Because Kramer could not find a suitable engine for the design that provided the needed power with reliability, he opted for two engines instead, placed as close together as possible to reduce yaw when one failed. The entire concept was to produce an aircraft that would fly with minimum power and so the prototype had two chainsaw engines that produced a total of 11 hp (8.2 kW).
The first Lazair prototype first flew in 1978.
Kramer formed Ultraflight Aircraft to produce the design in his home town of Port Colborne, Ontario. Sales commenced in 1979 through the subsidiary “Ultraflight Aircraft Sales”.
- Series I
- Series II
- Series III
- Lazair II
- Lazair Mark IV – prototype in the works
- Electric Lazair – prototype only – designed and flown by Dale Kramer
In Canada all Lazairs are classified as Basic Ultra-lights. A multi-engine rating is not required to fly the Lazair in Canada as there is no multi-engine rating for ultra-light aeroplanes.
In the USA the single seat models are flown as ultralights under FAR 103 and require no pilots license of any type. However, the Lazair II two seat models are usually registered as experimental amateur builts, and must be flown by Private Pilot. Since they would be registered experimental amateur built you would not be required to have a multi-engine rating, just a simple Private Pilot certificate. Only three experimental aircraft fall into this loophole: the Lazair II, the French Cri-Cri, and the Aircam. Unfortunately, the two seat models cannot be flown under the new LSA (light sport aircraft) provisions by a Sport Pilot as having two engines precludes it from this category.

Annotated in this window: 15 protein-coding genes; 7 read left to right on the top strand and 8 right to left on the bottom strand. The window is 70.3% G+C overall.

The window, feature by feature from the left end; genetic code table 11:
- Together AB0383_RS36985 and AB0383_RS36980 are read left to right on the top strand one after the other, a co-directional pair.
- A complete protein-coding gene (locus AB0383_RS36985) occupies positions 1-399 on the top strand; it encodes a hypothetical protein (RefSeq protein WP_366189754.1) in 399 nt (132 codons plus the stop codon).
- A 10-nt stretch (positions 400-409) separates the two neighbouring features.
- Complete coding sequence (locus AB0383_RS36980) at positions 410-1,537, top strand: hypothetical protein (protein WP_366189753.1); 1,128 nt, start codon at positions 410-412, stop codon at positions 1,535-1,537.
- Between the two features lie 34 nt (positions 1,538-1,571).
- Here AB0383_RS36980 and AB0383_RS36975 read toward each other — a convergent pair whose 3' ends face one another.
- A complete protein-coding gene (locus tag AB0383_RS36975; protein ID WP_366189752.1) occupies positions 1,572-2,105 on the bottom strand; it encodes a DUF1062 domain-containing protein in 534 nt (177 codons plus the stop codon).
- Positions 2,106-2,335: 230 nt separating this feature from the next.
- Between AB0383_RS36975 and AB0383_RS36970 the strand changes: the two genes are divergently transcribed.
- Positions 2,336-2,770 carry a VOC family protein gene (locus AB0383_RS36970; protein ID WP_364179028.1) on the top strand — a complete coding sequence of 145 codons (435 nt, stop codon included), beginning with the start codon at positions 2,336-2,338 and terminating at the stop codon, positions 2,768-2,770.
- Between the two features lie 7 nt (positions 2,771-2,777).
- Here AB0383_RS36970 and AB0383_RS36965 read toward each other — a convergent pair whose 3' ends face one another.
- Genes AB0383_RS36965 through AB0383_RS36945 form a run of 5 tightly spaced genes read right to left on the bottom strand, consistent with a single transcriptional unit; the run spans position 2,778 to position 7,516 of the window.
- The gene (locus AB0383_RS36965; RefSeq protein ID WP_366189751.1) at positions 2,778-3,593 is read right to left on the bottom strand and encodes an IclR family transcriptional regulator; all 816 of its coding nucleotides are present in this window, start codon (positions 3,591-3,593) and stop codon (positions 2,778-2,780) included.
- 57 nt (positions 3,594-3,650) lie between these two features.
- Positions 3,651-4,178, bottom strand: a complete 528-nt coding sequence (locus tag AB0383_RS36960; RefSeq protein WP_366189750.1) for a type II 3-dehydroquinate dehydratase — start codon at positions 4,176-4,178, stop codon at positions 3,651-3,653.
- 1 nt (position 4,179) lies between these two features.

In the 21st century many Lazairs are still in use by private owners. As when first introduced, they remain prized for their handling qualities, if not their cruising speed.
In November 2007 the Canadian register still carried a total of 460 Lazairs of all models. In the USA where the majority of Lazairs are flown as unregistered FAR Part 103 ultralights there were also ten registered as amateur-builts in November 2007.
General Specifications (Lazair Series II)
- Crew: one pilot
- Length: 13 ft
- Wingspan: 36 ft 4 in
- 6 degrees of wing washout
- Height: 6.3 ft
- Wing area: 143 sq ft
- Airfoil: Custom Lazair airfoil, reflexed top and bottom (said to be eyeballed by Dale Kramer)
- Empty weight: 210 lb
- Useful load: 240 lb
- Max takeoff weight: 450 lb
- Powerplant: 2 engines – Rotax 185, 9.5 hp each
- Never exceed speed (VNE): 60 mph (97 km/h)
- Maximum speed: 55 mph (89 km/h)
- Cruise speed: 45 mph (72 km/h)
- Stall speed: 17 mph (28 km/h) (That’s accurate!)
- Range: 135 mi (217 km 117 nmi)
- Rate of climb: 400 ft/min (+/- depending on prop combination and pilot weight)
- Wing loading: 3.14 lbs/sq ft (15.4 kg/sq m)
- Power/mass: 23.7 lb/hp (0.069 Kw/kg)